Posted February 19, 2014 by Jeff in Tunes

Jason Simon of Dead Meadow: Taking the weirder road

Dead Meadow
Dead Meadow

When psychedelic rock band Dead Meadow formed in Washington D.C. in 1998, it sounded nothing like the punk and hardcore bands that had made the city’s music scene popular. The group caught the attention of the indie label Matador, which signed the band in 2003. Last year, the group issued Warble Womb, its first new studio album in five years. The droning guitars sound heavier than ever, suggesting the group is reinvigorated after a few line-up changes and a break from steady touring. The band toured Europe last year and is currently trekking through the States. We talked to singer-guitarist Jason Simon as the band was traveling to a show in New York.

You first formed in D.C. in the late ’90s. What was that scene like?
You know, it was the time of D.C. punk rock. We all grew up listening to that. There were awesome bands like Fugazi. There are so many bands that tried to sound like that. With Dead Meadow, we wanted to do something different.  We wanted to stretch out and take it back to the music we listened to before Fugazi, stuff like Sabbath and Zeppelin. We liked bands that were more trippy and even dreamy. It’s funny that we came out of D.C. I don’t think people got it at all. There were some heavy bands like Spirit Caravan. We weren’t really metal and we weren’t really punk either. Some of the people who first helped us out were the guys in Fugazi and The Make-Up, who wanted to hear something different coming out of D.C. too.

Were you really into ’60s music?
As a kid, you like Hendrix, Sabbath, Zeppelin, the Beatles and the Stones. We just wanted to see how big and expansive we could make it.

Did that phrase stoner rock exist when the band started?
I think it did. You would hear it with Sleep and Electric Wizard. We never felt that comfortable with the term in any way at all. I think Sleep was great, but there aren’t that many bands in the genre that do that much for us. For us, it was for lack of a better term. It’s not metal or post-punk. We got slapped with it.

You signed to Matador in 2003. Did that immediately increase your profile? Was that a good experience?
That was cool. It’s funny how much things have changed in the music industry since then. We were like, “Wow, you can get recording advances.” We still have some recording gear from that time and have used it to record ourselves. The exposure was great and the label turned people onto the band. It did extend our reach for sure.

Did major labels every approach you guys?
Not really. It’s funny. We always take the weirder road. Even with the first Matador record, Shivering King and Others, they wanted a Queens of the Stone Age. That’s not what we were about.

We always wanted to try something new and do something that didn’t sound like anything else. I don’t think major labels ever saw dollar signs when they heard us.

What’s it been like putting the albums out yourselves?
The label is run by Steve, our bass player. In this day, it doesn’t matter what label we’re on. The name is already out there. We sell the same amount records. It makes sense to hold onto everything ourselves. That’s where the money is. The more you hold it to yourself, the better. You want fewer hands in the pot.

At what point did you move to L.A.?
We first went out there and did some shows with Brian Jonestown Massacre that went really well. We were a little heavier than those bands out there but we were into the same type of music. We wanted to bring back old school psychedelic rock. D.C. got more expensive and gentrified. The last year we lived there, we would play New York and Philly. It was a staggered thing. Our bassist went out first a few years ago.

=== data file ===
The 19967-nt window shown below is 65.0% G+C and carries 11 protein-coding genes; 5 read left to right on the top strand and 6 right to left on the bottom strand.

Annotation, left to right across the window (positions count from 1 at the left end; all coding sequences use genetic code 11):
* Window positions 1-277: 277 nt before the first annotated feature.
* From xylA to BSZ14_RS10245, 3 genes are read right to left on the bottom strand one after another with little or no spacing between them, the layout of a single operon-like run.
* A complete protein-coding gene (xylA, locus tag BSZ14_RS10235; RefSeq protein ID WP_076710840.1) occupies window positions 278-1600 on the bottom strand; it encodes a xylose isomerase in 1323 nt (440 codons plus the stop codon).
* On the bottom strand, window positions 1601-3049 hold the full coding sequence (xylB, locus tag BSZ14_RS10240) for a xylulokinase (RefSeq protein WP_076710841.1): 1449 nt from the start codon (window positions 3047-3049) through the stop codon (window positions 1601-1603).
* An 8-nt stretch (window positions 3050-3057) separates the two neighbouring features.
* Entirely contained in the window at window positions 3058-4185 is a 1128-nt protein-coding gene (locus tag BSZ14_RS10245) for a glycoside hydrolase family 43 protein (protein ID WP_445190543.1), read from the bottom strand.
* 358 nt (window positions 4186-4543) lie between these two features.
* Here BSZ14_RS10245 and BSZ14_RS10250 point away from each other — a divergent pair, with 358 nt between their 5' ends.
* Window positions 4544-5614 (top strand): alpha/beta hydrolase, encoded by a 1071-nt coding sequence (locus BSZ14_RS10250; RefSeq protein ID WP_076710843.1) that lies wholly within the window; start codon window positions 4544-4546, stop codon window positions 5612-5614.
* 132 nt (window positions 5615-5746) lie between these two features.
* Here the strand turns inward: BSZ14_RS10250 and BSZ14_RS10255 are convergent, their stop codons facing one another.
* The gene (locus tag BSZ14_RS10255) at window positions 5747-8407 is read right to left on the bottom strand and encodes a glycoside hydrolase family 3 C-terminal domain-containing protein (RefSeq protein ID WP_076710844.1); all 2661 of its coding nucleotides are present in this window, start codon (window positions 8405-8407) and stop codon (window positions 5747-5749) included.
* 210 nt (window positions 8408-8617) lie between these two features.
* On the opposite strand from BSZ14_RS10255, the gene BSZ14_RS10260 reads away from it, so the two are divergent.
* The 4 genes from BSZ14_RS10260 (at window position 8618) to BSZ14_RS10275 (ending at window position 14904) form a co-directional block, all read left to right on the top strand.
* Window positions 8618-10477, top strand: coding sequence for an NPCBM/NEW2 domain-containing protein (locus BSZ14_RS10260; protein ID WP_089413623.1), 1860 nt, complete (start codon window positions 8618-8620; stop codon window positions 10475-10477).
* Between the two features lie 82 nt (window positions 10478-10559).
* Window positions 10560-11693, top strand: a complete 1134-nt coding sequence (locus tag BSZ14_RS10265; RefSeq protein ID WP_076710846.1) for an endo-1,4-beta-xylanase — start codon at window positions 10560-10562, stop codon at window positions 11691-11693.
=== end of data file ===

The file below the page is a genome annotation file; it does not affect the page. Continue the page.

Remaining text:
Did you try to do something different with Warble Womb?
Since we did the live record Three Kings, it was to play the songs live first. We don’t have a set idea. Or we do, but it changes from week to week. We just wanted to include things that sound cool and eventually put that onto a record of some sort.

Was it difficult filling a double album?
I think it didn’t feel done in terms of what songs were there until we recorded the last batch of songs. All of a sudden we had so many songs. There was some thought of cutting a few or making it a bit shorter, but to make it a single record would have required cutting so many songs. You might as well make a full on double vinyl. We hadn’t put out a new record in awhile so we wanted to give people a bunch of songs to check out.

Is the band re-energized at this point?
Yeah. I feel like we’ll record more stuff. The shows have been really good. They’re grueling but and the response has been really good. The psych scene has opened up and we’re seeing a new batch of fans that are younger.

Upcoming 2014 Tour Dates



















Philadelphia, PA @ Underground Arts

Boston, MA @ Sinclair

Washington, DC @ DC9

Brooklyn, NY @ GLSSLNDS

Hamden, CT @ Spaceland Ballroom

Northampton, MA @ Iron Horse

Montreal, QB @ Petit Campus

Toronto, ONT Lee’s @ Palace

Cincinnati, OH @ Northside Tavern

Cleveland, OH @ Grog Shop

Minneapolis, MN @ Turf Club

Fargo, ND – Aquarium

Des Moines, IA @ Vaudeville Mews

Chicago, IL @ Double Door

Kansas City, KS @ Riot Room

Oklahoma City, OK @ Conservatory

Omaha, NE @ Slowdown

Denver, CO @ Lost Lake


Jeff started writing about rock ’n’ roll some 20 years ago when he stood in the pouring rain to hitch hike his way to see R.E.M. on their Life’s Rich Pageant tour. Since that time, he's written for various daily newspapers, alt-weeklies, magazines and websites. Feel free to comment on his posts or suggest music, film and art to him at [email protected]